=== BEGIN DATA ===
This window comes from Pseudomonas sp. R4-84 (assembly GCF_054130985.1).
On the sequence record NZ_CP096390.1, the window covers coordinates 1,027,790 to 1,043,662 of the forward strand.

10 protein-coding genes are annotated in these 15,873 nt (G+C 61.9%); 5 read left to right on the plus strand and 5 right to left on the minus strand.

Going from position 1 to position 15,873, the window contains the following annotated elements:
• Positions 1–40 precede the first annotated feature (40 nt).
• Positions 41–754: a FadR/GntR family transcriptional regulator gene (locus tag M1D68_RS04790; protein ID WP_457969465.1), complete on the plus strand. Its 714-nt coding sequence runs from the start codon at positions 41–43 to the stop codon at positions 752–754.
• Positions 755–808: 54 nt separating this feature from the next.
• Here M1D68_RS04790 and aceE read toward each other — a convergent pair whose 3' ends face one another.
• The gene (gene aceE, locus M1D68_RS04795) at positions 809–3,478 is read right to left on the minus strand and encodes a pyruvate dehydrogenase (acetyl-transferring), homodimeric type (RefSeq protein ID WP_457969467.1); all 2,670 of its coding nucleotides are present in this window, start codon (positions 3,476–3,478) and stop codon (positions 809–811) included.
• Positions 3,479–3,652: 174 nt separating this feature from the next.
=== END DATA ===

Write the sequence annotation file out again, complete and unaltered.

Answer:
This window comes from Pseudomonas sp. R4-84 (assembly GCF_054130985.1).
On the sequence record NZ_CP096390.1, the window covers coordinates 1,027,790 to 1,043,662 of the forward strand.

10 protein-coding genes are annotated in these 15,873 nt (G+C 61.9%); 5 read left to right on the plus strand and 5 right to left on the minus strand.

Going from position 1 to position 15,873, the window contains the following annotated elements:
• Positions 1–40 precede the first annotated feature (40 nt).
• Positions 41–754: a FadR/GntR family transcriptional regulator gene (locus tag M1D68_RS04790; protein ID WP_457969465.1), complete on the plus strand. Its 714-nt coding sequence runs from the start codon at positions 41–43 to the stop codon at positions 752–754.
• Positions 755–808: 54 nt separating this feature from the next.
• Here M1D68_RS04790 and aceE read toward each other — a convergent pair whose 3' ends face one another.
• The gene (gene aceE, locus M1D68_RS04795) at positions 809–3,478 is read right to left on the minus strand and encodes a pyruvate dehydrogenase (acetyl-transferring), homodimeric type (RefSeq protein ID WP_457969467.1); all 2,670 of its coding nucleotides are present in this window, start codon (positions 3,476–3,478) and stop codon (positions 809–811) included.
• Positions 3,479–3,652: 174 nt separating this feature from the next.